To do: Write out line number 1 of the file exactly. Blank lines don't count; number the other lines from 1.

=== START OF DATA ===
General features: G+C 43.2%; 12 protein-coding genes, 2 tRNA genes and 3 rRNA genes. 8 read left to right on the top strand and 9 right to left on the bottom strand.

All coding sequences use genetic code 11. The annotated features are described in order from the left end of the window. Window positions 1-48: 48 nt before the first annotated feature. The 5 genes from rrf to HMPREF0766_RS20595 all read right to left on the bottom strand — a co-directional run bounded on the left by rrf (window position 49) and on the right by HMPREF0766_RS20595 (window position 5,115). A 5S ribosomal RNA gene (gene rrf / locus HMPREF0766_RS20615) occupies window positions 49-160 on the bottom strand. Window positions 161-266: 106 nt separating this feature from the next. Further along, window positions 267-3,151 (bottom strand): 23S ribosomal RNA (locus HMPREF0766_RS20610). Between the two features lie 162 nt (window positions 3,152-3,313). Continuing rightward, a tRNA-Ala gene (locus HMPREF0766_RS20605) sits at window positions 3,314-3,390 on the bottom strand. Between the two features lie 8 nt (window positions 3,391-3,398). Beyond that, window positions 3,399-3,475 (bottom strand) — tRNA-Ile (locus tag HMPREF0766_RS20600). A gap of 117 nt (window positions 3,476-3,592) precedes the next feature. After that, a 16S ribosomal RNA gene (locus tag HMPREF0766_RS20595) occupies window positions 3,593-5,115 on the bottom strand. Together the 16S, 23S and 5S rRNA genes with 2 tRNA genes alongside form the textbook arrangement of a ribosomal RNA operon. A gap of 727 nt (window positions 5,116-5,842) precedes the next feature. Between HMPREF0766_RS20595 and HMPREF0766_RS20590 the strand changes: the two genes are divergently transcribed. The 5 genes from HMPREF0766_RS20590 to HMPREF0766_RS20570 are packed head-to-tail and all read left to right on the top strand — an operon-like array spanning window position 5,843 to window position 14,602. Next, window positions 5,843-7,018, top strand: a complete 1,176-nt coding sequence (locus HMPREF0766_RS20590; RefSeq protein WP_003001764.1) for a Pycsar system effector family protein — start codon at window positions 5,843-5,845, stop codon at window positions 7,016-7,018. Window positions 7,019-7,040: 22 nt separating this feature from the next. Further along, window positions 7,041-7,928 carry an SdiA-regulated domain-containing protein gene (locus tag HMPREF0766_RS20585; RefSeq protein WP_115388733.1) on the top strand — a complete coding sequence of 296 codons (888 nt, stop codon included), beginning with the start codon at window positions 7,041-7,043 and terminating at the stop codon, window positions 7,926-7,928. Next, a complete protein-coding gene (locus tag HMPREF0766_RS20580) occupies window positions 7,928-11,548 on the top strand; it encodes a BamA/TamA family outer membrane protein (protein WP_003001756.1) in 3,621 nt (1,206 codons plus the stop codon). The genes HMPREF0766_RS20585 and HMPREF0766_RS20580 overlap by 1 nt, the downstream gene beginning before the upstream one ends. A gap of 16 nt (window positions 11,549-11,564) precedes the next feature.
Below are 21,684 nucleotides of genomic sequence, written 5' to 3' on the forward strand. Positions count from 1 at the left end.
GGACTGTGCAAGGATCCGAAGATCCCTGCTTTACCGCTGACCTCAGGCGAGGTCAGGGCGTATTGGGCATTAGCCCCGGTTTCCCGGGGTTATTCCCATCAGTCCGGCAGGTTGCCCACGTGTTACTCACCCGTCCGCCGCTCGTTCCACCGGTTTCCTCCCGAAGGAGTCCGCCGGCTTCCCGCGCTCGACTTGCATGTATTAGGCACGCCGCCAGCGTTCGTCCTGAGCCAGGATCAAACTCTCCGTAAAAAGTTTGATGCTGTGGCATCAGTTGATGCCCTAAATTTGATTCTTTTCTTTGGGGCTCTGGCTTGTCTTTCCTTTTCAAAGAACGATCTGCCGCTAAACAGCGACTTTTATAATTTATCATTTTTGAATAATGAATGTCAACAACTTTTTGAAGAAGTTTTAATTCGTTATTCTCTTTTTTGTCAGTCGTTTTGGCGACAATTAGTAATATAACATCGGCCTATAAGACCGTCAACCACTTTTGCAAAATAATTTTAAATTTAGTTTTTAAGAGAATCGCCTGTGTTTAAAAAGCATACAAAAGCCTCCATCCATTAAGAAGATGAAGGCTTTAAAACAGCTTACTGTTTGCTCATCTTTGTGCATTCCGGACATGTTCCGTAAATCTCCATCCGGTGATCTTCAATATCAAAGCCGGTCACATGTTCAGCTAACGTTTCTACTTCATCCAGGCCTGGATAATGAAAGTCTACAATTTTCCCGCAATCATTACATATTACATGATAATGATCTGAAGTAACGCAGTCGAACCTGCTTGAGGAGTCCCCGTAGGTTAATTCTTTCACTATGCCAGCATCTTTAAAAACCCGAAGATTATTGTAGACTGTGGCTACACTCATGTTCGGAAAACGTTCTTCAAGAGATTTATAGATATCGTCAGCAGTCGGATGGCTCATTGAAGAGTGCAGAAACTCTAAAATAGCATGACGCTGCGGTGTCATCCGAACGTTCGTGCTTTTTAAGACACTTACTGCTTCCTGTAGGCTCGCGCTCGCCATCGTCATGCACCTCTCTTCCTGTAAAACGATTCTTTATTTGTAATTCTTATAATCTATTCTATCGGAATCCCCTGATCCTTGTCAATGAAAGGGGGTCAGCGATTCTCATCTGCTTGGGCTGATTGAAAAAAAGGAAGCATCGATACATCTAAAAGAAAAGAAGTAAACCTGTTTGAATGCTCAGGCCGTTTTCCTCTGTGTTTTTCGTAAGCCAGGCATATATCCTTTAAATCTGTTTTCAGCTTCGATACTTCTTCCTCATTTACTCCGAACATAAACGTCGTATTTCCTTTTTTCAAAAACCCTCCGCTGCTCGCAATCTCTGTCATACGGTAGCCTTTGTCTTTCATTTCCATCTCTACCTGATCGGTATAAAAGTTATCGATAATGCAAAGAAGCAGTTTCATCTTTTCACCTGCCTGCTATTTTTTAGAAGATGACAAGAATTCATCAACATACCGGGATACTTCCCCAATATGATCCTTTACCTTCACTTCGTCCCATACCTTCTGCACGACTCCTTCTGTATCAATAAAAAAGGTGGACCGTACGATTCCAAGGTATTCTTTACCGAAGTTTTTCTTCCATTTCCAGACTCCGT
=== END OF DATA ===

General features: G+C 43.2%; 12 protein-coding genes, 2 tRNA genes and 3 rRNA genes. 8 read left to right on the top strand and 9 right to left on the bottom strand.